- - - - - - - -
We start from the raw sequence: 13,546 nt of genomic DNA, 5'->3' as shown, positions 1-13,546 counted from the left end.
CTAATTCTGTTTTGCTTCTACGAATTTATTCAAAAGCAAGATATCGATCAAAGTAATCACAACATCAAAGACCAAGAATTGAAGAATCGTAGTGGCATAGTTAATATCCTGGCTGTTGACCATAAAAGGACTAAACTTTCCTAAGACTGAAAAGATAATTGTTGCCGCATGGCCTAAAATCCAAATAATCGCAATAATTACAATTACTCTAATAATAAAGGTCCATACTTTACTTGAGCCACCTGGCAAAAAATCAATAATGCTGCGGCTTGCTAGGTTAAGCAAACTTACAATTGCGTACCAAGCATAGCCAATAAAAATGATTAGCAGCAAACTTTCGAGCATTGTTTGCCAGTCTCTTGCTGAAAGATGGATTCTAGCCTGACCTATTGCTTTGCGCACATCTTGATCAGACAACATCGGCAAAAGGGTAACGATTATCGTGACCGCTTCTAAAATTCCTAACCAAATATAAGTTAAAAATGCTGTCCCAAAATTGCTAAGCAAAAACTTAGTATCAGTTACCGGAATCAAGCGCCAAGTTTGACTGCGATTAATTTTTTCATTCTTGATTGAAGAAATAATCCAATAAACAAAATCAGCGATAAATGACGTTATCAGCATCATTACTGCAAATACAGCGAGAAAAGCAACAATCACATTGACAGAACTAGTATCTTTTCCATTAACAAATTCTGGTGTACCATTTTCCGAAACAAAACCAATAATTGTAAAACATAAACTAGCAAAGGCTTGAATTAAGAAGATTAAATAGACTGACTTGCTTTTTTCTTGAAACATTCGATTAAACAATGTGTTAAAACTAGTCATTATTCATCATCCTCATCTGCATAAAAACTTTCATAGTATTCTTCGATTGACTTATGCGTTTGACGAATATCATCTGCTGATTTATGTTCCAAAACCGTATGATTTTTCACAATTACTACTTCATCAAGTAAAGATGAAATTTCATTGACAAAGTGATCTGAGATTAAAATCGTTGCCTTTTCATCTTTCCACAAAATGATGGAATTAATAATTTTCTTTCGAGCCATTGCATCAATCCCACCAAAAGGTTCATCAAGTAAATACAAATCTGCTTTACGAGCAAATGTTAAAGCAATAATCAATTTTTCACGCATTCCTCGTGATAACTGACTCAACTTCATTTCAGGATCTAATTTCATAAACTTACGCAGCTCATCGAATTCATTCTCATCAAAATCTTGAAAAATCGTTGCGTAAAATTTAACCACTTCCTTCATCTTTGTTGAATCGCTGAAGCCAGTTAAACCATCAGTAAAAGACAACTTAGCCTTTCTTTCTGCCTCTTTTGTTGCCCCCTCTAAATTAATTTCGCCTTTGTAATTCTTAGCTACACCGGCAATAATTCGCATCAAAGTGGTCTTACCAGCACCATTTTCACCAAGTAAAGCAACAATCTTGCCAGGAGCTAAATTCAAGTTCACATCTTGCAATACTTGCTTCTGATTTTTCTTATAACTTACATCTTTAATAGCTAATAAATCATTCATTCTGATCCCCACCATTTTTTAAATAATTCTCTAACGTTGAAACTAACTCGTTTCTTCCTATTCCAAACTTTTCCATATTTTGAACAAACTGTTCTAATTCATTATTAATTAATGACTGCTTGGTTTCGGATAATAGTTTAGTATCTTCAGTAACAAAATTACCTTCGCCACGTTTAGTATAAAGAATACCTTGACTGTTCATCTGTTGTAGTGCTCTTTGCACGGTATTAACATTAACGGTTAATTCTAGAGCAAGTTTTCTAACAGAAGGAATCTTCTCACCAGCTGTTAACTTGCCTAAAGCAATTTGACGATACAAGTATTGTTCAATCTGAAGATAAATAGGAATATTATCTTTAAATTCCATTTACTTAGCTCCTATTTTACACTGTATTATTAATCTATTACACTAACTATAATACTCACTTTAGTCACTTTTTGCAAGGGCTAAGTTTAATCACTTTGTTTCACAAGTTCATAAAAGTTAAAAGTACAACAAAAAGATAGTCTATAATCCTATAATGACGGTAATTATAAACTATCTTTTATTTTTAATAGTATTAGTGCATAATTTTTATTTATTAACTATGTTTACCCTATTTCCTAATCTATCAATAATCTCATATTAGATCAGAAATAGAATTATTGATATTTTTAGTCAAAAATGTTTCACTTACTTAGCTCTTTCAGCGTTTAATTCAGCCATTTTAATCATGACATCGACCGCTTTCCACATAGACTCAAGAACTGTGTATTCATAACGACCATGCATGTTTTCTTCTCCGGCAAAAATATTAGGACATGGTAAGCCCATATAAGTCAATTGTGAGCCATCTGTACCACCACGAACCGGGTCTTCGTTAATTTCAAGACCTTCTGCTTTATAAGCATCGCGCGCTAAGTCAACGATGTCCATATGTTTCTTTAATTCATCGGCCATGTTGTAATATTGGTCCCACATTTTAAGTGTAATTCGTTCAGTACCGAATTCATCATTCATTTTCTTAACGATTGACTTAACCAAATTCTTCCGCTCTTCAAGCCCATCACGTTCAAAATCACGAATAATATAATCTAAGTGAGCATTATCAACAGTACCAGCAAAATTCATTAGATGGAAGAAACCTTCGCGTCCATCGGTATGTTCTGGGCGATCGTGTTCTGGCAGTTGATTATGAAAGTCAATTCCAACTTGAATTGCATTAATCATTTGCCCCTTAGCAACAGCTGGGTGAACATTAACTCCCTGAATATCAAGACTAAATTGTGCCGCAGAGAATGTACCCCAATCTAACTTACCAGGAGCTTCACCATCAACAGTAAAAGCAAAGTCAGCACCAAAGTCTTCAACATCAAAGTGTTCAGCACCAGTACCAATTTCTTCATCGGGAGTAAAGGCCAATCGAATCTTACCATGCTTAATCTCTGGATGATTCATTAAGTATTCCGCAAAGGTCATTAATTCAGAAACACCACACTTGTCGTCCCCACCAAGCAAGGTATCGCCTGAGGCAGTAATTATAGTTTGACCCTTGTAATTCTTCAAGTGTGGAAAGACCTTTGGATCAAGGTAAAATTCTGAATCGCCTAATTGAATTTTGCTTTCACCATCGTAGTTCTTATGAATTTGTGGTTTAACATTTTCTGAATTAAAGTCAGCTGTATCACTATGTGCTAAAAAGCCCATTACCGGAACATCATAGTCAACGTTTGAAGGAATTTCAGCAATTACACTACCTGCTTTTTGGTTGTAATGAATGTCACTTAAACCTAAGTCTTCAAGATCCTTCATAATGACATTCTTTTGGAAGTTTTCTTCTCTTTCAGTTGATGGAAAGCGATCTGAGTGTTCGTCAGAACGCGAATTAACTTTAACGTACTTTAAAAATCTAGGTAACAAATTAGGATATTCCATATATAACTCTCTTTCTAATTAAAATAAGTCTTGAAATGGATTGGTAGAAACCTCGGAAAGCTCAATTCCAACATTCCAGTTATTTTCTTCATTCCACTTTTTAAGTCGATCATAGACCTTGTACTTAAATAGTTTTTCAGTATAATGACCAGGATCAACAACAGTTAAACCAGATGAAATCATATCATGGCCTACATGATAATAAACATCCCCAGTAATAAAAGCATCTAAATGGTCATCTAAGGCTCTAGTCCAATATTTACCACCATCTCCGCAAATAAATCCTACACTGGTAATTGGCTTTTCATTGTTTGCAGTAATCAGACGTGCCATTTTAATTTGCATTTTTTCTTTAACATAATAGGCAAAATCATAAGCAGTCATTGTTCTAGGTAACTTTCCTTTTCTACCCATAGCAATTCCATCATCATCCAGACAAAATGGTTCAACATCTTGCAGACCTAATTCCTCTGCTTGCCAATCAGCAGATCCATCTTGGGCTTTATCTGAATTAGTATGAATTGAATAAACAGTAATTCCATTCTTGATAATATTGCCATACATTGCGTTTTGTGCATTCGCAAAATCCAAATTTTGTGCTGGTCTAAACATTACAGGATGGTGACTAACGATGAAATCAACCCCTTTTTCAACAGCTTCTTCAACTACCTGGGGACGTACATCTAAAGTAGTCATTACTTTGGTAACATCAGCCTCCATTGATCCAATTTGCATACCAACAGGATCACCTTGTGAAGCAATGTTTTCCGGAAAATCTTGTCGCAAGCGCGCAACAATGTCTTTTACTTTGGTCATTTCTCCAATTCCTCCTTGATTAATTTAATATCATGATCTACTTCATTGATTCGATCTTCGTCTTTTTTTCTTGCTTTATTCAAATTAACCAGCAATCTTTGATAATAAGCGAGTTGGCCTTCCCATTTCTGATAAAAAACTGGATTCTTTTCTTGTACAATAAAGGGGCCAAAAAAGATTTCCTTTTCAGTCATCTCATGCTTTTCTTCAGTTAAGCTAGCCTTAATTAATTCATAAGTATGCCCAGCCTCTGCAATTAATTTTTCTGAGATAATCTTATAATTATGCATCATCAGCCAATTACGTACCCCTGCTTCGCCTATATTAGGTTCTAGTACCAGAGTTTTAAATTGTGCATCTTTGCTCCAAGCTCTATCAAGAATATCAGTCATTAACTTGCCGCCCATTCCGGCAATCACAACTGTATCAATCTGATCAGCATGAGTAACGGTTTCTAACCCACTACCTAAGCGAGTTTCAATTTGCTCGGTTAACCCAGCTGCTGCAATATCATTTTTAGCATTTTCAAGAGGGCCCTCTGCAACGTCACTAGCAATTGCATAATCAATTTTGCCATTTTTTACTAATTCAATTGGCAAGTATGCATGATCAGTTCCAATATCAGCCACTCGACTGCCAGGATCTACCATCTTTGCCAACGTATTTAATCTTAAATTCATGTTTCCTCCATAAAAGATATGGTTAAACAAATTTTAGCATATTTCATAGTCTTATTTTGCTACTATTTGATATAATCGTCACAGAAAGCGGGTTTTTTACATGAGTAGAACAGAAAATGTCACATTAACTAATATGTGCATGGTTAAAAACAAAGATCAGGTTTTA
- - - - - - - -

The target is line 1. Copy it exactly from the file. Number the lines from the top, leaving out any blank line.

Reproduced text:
We start from the raw sequence: 13,546 nt of genomic DNA, 5'->3' as shown, positions 1-13,546 counted from the left end.